The “most compelling” breakthrough for an ALS cure has halted the progression of this disease in mice, but when will human clinical trials start?

The breakthrough made waves at the beginning of 2016.

“We are shocked at how well this treatment can stop the progression of ALS,” notes Joseph Beckman, lead author of the Oregon State University research. He’s a professor of biochemistry and biophysics.

What sounds like it can be a potential cure for ALS is copper – more specifically copper-ATSM. Thus far the results in mice have been astounding. I googled for an update on this information, and the search results only go to as late as March 2016 – recaps of Beckman’s mouse study.

ALS Is Halted in Mice
In ALS, motor neuron death occurs in the spinal cord. Copper-ATSM helps deliver the mineral copper to cells that have damaged mitochondria (energy sources).

ALS progression was stopped in one type of mouse model. Without treatment, these mice would die within two weeks. The copper treated mice lived over 650 days.

Two weeks vs. 650 days is a big deal for mice, being that their average healthy lifespan is just a few years.

The copper administration for some of the ALS mice was removed to see what would happen. ALS symptoms returned within two months.

Without a reinstatement of treatment, these mice died within 30 days.

In mice for which the treatment was resumed, the ALS symptoms disappeared; the mice lived another six to 12 months.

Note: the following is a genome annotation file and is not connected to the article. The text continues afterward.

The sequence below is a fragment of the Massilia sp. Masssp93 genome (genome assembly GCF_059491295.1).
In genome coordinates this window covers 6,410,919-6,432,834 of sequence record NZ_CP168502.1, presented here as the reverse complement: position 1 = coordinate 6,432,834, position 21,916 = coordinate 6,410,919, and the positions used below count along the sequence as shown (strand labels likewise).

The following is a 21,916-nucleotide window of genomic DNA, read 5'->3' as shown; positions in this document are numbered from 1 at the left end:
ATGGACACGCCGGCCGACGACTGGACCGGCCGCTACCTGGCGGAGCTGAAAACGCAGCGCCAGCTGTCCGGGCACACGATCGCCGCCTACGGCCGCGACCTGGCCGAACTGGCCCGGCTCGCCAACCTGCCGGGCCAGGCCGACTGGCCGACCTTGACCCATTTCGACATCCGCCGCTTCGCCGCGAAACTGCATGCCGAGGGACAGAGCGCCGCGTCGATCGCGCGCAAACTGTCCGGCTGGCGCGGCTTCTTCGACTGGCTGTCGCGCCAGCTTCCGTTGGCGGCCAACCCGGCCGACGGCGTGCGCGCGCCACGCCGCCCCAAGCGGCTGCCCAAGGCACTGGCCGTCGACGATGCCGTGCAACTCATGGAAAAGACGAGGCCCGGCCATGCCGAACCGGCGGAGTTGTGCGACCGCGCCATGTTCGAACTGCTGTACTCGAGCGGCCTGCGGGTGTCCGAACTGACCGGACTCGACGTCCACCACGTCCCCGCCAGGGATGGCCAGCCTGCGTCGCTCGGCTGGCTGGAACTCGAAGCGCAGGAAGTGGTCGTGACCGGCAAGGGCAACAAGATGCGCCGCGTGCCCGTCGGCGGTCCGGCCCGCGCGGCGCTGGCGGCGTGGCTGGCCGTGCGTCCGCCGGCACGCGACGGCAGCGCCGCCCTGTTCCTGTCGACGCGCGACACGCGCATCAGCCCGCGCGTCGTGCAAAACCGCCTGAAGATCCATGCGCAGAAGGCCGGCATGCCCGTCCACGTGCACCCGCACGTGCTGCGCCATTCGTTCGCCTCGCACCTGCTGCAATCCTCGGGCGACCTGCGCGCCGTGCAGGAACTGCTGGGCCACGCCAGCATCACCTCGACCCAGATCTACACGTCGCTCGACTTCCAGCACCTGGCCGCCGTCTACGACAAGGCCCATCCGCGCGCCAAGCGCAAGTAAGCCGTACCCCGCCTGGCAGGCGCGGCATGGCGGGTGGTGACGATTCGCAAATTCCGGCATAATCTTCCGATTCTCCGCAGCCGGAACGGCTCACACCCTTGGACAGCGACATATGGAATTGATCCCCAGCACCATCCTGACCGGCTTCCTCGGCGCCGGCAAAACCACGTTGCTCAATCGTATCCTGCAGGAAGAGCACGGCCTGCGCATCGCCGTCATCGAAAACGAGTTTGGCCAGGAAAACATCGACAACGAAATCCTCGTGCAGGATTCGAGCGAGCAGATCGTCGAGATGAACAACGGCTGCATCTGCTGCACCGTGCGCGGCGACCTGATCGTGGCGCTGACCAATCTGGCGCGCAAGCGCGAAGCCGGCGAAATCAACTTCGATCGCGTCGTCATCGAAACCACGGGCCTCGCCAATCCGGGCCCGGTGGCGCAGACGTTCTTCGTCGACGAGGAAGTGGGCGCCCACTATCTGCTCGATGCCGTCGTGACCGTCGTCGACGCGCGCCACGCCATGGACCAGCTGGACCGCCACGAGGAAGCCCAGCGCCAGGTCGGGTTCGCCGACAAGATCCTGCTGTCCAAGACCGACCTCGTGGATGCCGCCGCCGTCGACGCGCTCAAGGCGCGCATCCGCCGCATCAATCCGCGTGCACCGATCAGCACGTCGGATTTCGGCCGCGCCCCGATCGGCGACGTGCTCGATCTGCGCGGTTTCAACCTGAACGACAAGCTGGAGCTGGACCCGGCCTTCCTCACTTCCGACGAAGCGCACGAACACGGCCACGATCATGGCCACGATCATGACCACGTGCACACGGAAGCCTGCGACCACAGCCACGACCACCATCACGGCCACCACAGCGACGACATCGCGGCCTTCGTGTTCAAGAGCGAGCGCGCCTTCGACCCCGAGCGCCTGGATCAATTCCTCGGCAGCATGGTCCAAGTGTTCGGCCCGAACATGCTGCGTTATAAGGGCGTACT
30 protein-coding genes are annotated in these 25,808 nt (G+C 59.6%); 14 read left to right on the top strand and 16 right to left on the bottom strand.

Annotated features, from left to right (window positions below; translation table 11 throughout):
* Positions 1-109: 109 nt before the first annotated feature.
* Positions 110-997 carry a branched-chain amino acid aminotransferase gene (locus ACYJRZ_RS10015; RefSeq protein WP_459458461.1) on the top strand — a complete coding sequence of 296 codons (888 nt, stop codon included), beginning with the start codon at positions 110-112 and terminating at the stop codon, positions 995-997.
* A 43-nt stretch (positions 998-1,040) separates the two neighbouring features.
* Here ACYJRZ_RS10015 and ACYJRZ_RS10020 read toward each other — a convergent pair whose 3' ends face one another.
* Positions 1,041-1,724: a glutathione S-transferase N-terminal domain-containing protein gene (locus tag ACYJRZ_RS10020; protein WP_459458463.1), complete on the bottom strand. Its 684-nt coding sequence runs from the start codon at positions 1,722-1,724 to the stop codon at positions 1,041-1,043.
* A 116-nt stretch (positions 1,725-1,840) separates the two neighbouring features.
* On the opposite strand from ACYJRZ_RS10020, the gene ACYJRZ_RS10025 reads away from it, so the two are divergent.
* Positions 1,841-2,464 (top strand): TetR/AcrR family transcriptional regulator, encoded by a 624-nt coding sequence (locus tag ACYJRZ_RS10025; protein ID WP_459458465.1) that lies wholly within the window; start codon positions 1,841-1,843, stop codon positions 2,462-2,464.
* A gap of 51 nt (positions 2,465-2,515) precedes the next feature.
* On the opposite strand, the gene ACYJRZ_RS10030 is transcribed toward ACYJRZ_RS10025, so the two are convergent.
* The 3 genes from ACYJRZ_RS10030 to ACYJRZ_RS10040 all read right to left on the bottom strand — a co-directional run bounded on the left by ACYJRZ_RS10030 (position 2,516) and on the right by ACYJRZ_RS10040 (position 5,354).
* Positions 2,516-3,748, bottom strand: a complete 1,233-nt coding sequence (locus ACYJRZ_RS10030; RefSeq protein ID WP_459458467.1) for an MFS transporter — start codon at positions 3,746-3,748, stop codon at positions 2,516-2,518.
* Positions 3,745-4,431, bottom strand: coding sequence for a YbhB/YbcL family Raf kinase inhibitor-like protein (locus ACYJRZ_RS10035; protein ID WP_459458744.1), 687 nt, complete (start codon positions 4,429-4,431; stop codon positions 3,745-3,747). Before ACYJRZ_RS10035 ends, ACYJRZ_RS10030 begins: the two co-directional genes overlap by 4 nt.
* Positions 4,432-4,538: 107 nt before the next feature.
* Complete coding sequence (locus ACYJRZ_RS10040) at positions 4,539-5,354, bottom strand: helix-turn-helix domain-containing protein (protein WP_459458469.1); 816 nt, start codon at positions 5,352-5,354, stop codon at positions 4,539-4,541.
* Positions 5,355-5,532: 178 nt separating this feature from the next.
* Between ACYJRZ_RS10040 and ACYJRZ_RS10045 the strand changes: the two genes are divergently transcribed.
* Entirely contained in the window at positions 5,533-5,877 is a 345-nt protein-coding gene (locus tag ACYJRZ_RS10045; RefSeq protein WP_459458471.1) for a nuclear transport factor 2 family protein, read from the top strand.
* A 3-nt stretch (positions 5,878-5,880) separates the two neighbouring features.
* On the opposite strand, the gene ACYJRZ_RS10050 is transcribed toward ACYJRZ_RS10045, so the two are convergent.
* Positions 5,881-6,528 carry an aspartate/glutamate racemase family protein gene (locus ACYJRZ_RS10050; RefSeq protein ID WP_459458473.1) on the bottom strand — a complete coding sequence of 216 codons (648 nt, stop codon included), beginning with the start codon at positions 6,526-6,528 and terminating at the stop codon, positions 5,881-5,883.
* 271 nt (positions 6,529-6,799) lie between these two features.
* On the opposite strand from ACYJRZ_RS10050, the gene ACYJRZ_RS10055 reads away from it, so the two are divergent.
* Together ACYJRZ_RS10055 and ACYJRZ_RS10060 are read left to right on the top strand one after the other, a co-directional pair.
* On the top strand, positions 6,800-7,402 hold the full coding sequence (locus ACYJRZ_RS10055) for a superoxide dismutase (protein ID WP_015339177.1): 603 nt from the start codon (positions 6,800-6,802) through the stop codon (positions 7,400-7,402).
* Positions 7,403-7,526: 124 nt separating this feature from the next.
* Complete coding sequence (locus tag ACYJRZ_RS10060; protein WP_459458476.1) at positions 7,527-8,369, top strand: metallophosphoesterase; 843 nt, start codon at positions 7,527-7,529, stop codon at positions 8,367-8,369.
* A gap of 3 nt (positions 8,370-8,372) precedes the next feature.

This sounds like an ALS cure – for mice, at least. The toxicity potential for copper is actually quite low, too.

The researchers warn that these results in NO WAY mean that a person with ALS will benefit from a store-bought copper supplement and strongly advise against taking this.

“We have a solid understanding of why the treatment works in the mice,” says Beckman in the report, “and we predict it should work in both familial and possibly sporadic human patients.”

Beckman points out that “we are moving to human trials as quickly as we can.”

I sure hope there isn’t a holdup. This report, in full in the journal Neurobiology of Disease, came out in January 2016 – 14 months ago. I even searched on Google Scholar and did not find any new related studies.

I’ll just assume that human trials eventually did get underway and are still in progress.

Remember, it requires much less time to see what a trend is for mice, with their naturally very short lifespans, than with humans. Fourteen days without symptoms in mice is a lot more significant than 14 days of remission in people. In people with ALS, 14 days is not enough time to detect a halt of progression.

Exactly how does this copper therapy work?
• The mice were genetically engineered to carry the humane gene for this: copper chaperone for superoxide dismutase (CCS). CCS inserts copper into the superoxide dismutase.

• Without treatment the mice who carry these human genes will die fast.

• Getting copper into specific cells—that are in the spinal cord—is key to treating or curing ALS.

• The copper also needs to be brought into mitochondria that’s been weakened by copper deficiency.

• Copper helps stabilize superoxide dismutase, which is a protein we need to live.

• Without enough copper, the superoxide dismutase will become toxic, killing motor neurons.

• If this treatment works in people, it would halt the progression of ALS at whichever stage it was at, but it would not reverse the damage already done.